President Obama today outlined his proposal for comprehensive health care reform, three days before he'll host Democrats and Republicans at a televised summit on the topic. The plan is available on the White House website for public review, and Republicans have been invited to post their own ideas for reform on the page as well. But while the White House has maintained its eagerness to make the most of the bipartisan meeting, Thursday's gathering is expected to be a free speech forum that's bound to include complaints from both sides of the aisle.
One of the proposals Republicans are expected to take aim at is the idea of a rate hike authority that will oversee insurance premiums. The panel would identify excessive increases and report them to the Secretary of Health and Human Services, who could then force insurers to revise their rates. White House Press Secretary Robert Gibbs dismissed questions about whether the establishment of such a board would translate to a government takeover of health care. He pointed to a recent move by California's Anthem Blue Cross to jack up insurance premiums to 39 percent, as an example of how consumers are being taken advantage of. "We've certainly seen a lot of the coverage around individuals that received those letters," Gibbs told reporters. "We know that this is not the first time, and I doubt it will be the last time -- unless we get comprehensive reform in place -- that people will see in the individual market rate increases near 40 percent." Gibbs implied that the rate authority would be set up temporarily, until health care exchanges were up and running, and insisted that the panel's influence would not overshadow the authority of the states. "It's not a new federal agency," Gibbs said. "There's no new bureaucracy."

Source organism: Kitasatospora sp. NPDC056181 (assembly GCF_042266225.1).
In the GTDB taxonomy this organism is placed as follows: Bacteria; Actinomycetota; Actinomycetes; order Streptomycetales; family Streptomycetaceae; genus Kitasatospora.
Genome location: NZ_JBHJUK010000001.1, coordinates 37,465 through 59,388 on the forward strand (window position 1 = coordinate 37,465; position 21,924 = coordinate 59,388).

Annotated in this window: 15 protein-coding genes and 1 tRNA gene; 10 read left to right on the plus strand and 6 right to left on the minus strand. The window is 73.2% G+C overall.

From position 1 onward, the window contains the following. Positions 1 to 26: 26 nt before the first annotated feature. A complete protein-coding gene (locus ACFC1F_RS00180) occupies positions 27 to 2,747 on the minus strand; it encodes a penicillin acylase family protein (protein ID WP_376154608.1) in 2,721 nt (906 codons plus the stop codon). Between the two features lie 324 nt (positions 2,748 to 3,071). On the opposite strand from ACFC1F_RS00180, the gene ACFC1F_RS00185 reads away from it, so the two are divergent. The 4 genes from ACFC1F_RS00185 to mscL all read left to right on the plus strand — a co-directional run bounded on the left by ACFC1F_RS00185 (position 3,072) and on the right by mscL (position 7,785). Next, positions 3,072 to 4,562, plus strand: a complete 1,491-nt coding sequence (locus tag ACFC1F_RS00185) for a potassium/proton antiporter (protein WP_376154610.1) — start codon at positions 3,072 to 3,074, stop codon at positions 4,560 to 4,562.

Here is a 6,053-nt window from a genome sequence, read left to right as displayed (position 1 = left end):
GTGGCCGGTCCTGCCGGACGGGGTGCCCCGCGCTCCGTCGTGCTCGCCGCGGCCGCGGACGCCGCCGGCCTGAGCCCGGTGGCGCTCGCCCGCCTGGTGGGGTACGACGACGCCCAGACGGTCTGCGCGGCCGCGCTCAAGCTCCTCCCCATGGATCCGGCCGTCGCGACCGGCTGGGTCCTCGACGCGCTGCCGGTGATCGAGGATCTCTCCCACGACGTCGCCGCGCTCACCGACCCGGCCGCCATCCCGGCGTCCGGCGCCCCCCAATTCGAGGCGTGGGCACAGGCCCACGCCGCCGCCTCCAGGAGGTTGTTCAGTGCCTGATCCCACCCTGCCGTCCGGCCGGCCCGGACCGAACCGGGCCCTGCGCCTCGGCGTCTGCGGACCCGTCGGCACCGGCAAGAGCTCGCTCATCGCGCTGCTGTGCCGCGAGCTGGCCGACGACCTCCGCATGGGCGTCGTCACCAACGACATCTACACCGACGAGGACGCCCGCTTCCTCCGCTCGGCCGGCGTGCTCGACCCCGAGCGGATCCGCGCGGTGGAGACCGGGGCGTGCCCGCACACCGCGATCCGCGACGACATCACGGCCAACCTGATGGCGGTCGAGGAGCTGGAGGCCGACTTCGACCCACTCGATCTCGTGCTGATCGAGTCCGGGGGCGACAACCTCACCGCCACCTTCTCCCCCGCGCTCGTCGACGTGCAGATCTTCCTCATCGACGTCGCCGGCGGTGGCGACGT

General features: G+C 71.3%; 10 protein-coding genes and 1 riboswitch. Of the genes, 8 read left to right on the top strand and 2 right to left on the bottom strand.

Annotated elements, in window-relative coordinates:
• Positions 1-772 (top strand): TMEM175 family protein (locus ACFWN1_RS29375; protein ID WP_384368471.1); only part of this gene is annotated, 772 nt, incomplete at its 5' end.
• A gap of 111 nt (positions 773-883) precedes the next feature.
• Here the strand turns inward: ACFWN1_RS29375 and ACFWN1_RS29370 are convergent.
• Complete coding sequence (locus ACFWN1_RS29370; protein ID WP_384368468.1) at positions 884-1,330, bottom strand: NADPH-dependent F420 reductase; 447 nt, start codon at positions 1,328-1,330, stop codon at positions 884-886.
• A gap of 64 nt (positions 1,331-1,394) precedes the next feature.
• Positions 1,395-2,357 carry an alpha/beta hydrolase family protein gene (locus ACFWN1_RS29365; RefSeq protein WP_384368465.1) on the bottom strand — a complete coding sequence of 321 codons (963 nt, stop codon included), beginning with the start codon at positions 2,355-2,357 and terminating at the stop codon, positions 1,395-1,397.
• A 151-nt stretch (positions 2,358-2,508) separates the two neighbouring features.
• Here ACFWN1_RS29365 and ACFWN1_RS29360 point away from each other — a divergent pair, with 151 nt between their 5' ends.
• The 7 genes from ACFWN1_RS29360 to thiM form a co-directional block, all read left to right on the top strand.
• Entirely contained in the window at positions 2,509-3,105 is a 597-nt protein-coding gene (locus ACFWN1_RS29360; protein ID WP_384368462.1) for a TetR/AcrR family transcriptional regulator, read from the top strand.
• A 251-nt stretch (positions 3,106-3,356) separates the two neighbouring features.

But critics warn that such regulation could end up putting consumers at risk. "You cannot cram down the rates for premium rates and at the same time get the same level of medical services," says Robert Moffit of the Heritage Foundation. "Basically what is going to happen is what often happens in Medicare and Medicaid; there will be reduced access to services." Moffit says that the idea of a panel to monitor premiums may sound like good news for patients who are concerned about costs, but in the end an individual may end up paying out of pocket because insurers will need to make up for lost revenue. "The government could set rates below what the market determines any given point in time. And once that happens it means that the consumers will be on the receiving end of shortages."